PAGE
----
WASHINGTON/DUBAI (Reuters) – Iran said it would defy U.S. sanctions reimposed on it by Washington on Monday, denouncing as “economic war” the U.S. attempt to curb Tehran’s missile and nuclear programs and weaken its influence in the Middle East.
The U.S. move restores sanctions lifted under a 2015 nuclear deal negotiated by the administration of President Barack Obama and five other world powers. It adds 300 new designations in Iran’s oil, shipping, insurance and banking sectors.
European powers which continue to back the nuclear deal said they opposed the reimposition of sanctions and major oil buyer China said it regretted the move.
The restoration of sanctions is part of a wider effort by U.S. President Donald Trump to force Iran to further limit its nuclear work and to halt and missile program as well as its support for proxy forces in Yemen, Syria, Lebanon and other parts of the Middle East.
Switzerland said it is holding talks with the United States and Iran about launching a humanitarian payment channel to help food and drugs keep flowing to Tehran.
U.S. sanctions permit trade in humanitarian goods such as food and pharmaceuticals, but measures imposed on banks and trade restrictions could make such items more expensive.
U.S. Secretary of State Mike Pompeo said on Sunday the penalties set to return on Monday “are the toughest sanctions ever put in place on the Islamic Republic of Iran”.
However, Iran’s clerical rulers have dismissed concerns about the impact of sanctions on the economy.
“Today the enemy (the United States) is targeting our economy…the main target of sanctions is our people,” Iranian President Hassan Rouhani said.
SANCTIONS “ILLEGAL AND UNFAIR”
“America wanted to cut to zero Iran’s oil sales…but we will continue to sell our oil…to break sanctions,” Rouhani told economists.
The sanctions were illegal and unfair, he said.
“This is an economic war against Iran but… America should learn that it cannot use the language of force against Iran … We are prepared to resist any pressure,” Rouhani said.
Reiterating Iran’s position that the Trump administration is not a trustworthy partner for talks, Rouhani said: “Holding talks is not an issue for us – only if the other party respects its commitments and promises.”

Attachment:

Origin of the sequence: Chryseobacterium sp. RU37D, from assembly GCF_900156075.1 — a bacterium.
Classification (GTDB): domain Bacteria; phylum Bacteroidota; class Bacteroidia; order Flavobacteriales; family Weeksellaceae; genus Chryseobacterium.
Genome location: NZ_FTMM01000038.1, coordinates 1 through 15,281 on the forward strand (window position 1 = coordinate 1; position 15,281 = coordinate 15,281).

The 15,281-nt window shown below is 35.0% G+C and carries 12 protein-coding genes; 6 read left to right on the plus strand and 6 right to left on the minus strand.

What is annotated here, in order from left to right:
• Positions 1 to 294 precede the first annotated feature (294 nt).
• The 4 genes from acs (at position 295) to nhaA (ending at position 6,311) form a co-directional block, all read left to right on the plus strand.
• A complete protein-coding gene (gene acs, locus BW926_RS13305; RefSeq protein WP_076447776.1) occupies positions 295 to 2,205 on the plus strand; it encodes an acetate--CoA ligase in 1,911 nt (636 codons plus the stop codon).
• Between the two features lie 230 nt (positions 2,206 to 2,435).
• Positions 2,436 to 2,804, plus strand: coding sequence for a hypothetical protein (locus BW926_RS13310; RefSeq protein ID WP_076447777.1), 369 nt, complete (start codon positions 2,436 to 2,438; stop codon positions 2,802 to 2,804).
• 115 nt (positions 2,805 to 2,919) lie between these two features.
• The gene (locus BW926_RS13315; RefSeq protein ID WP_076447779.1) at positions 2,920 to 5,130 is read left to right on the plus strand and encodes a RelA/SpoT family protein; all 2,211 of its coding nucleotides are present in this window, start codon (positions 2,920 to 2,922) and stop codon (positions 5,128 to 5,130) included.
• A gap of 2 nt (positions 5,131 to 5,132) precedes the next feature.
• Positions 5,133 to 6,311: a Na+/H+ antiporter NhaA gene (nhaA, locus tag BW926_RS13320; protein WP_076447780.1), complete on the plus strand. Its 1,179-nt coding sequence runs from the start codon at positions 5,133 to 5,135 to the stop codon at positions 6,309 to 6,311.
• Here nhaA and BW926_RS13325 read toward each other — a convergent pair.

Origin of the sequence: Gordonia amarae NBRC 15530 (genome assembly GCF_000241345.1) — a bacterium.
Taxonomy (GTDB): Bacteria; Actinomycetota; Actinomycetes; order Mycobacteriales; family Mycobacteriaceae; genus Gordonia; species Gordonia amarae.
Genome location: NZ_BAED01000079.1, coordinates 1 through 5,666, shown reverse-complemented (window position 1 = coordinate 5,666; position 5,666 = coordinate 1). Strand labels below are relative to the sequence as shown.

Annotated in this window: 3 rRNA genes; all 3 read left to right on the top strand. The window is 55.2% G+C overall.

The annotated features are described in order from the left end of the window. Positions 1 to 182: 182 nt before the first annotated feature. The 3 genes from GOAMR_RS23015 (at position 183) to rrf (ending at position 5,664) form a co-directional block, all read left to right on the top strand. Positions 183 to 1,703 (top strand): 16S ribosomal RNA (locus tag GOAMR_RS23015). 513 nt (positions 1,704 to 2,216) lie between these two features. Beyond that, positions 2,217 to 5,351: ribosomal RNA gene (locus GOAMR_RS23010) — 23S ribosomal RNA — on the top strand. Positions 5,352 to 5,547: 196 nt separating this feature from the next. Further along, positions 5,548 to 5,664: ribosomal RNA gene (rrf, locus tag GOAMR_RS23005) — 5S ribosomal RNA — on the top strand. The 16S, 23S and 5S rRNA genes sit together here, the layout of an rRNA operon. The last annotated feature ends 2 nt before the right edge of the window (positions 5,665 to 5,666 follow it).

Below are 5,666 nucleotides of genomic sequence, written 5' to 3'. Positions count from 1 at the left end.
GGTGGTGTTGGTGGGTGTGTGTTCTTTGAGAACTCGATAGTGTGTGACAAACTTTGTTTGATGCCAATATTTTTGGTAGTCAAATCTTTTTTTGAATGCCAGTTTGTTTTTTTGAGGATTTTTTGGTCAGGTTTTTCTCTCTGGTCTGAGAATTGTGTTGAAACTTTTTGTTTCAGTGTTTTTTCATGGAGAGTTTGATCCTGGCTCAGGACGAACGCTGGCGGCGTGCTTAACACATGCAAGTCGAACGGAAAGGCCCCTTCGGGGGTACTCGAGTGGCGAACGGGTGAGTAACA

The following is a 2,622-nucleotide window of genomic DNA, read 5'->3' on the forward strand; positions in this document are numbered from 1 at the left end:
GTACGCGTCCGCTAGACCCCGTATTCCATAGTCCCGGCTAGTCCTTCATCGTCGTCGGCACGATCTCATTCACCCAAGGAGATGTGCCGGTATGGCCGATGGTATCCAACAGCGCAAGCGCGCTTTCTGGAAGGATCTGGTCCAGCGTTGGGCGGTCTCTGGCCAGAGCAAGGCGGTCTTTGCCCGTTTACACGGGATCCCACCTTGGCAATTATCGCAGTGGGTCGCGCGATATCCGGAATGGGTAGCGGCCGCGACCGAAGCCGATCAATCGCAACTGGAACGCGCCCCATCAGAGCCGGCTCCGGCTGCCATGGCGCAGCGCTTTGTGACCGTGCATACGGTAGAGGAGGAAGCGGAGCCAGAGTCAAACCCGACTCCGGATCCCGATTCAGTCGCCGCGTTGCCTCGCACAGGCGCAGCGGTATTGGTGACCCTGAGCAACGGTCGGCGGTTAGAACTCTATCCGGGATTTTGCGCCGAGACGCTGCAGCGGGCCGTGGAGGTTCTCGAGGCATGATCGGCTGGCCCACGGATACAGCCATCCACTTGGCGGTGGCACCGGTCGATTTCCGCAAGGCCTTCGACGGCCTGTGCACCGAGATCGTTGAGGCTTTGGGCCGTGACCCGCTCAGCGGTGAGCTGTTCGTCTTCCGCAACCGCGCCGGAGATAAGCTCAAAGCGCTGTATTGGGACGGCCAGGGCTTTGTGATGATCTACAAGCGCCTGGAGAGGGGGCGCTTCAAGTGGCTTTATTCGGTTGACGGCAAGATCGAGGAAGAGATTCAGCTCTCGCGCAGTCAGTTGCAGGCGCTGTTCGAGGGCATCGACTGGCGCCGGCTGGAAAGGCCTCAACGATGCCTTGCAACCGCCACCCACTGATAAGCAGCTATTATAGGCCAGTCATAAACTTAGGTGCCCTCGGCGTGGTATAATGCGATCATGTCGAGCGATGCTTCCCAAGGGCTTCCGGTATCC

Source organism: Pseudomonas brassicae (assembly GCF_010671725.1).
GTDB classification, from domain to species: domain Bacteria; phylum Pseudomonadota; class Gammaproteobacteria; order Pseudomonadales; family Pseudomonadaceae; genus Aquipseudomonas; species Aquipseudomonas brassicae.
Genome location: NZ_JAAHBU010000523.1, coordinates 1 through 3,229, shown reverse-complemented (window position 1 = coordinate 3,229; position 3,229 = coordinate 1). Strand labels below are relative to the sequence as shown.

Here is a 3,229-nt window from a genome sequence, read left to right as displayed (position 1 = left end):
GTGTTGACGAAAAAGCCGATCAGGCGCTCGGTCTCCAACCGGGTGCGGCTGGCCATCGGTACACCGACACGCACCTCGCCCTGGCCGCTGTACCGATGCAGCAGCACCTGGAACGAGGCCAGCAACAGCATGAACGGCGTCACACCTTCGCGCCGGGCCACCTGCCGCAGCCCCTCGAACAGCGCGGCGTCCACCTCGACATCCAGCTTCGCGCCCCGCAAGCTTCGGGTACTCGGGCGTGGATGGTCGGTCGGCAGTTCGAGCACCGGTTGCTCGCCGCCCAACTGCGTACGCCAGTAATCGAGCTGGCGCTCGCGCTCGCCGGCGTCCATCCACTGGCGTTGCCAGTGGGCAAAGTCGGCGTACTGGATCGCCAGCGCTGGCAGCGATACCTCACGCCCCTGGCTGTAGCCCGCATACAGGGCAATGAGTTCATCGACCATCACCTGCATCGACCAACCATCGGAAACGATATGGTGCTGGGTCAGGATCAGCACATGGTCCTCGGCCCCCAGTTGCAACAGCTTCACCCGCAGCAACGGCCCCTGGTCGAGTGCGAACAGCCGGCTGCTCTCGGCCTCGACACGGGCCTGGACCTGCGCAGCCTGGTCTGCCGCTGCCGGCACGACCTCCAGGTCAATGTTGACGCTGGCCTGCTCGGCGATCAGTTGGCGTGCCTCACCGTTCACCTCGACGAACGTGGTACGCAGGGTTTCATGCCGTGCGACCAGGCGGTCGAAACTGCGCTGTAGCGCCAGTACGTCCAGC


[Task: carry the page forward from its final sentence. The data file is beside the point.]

Trump announced in May his government was withdrawing from what he called the “worst ever” agreement negotiated by the United States. The other parties to the deal – Britain, France, Germany, China and Russia – say they will not leave.
The deal had seen most international financial and economic sanctions on Iran lifted in return for Tehran curbing its disputed nuclear activity under U.N. surveillance.
Details of the sanctions will be released at a news conference scheduled for 8:30 a.m. EST (1330 GMT) with Pompeo and Treasury Secretary Steven Mnuchin.
The European Union, France, Germany and Britain said in a joint statement that they regretted the U.S. decision and would seek to protect European companies doing legitimate business with Tehran.
China, India, South Korea, Japan and Turkey – all top importers of Iranian oil – are among eight countries expected to be given temporary exemptions from the sanctions to ensure crude oil prices are not destabilized.
The countries will deposit Iran’s revenue in an escrow account, U.S. officials have said.
AIR DEFENSE DRILLS
News of the waivers helped lower oil prices early on Monday, since they allow major buyers to import Iran’s oil for a while. Brent crude was down 15 cents a barrel at $72.68 by 1030 GMT. U.S. light crude CLc1 was 30 cents lower at $62.84.
Rouhani said even without the waivers Iran would still be able to sell its oil, semi-official Tasnim news agency reported.
The Iranian military launched two days of air defense drills on Monday across northern Iran, and state TV aired footage of surface-to-air missiles and air defense systems. Iran’s elite Revolutionary Guards Corps are among the forces participating.
The curbs come as the United States is focused on U.S. congressional and gubernatorial elections on Tuesday. Campaigning in Chattanooga, Tennessee, on Sunday, Trump said his “maximum pressure” against Iran was working.
“Iran is a much different country than it was when I took office,” said Trump, adding: “They wanted to take over the whole Middle East. Right now they just want to survive.”
To keep the deal alive, the remaining parties to the Iran accord are trying to maintain trade with Tehran, despite scepticism that this is possible.
Diplomats told Reuters last month that a new EU mechanism to facilitate payments for Iranian oil exports should be legally in place by Nov. 4 but not operational until early next year.
They cautioned, however, that no country had volunteered to host the entity, which was delaying the process.
Editing by William Maclean and Angus MacSwan